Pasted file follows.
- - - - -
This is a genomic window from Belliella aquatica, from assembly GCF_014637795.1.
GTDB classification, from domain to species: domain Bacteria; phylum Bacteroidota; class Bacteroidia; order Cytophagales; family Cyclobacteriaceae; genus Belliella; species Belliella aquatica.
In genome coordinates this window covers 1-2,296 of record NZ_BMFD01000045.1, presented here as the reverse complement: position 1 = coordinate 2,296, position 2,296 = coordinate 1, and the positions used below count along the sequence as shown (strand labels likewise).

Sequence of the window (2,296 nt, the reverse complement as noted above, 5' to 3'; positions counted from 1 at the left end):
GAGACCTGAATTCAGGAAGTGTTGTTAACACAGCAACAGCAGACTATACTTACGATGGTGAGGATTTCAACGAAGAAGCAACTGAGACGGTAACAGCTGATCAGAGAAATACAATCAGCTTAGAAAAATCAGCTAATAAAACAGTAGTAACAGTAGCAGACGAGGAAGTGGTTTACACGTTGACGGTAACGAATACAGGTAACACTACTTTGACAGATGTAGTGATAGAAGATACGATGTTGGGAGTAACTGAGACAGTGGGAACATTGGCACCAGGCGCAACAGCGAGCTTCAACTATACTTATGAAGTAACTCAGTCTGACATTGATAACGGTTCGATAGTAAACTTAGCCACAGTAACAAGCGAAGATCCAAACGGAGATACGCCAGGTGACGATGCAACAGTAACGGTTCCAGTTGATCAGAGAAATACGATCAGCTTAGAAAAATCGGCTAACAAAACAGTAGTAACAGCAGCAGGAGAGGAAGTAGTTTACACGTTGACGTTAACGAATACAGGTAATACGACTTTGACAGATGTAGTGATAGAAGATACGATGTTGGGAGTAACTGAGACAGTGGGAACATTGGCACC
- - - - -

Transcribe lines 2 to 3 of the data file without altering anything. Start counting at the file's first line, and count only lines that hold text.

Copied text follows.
GTDB classification, from domain to species: domain Bacteria; phylum Bacteroidota; class Bacteroidia; order Cytophagales; family Cyclobacteriaceae; genus Belliella; species Belliella aquatica.
In genome coordinates this window covers 1-2,296 of record NZ_BMFD01000045.1, presented here as the reverse complement: position 1 = coordinate 2,296, position 2,296 = coordinate 1, and the positions used below count along the sequence as shown (strand labels likewise).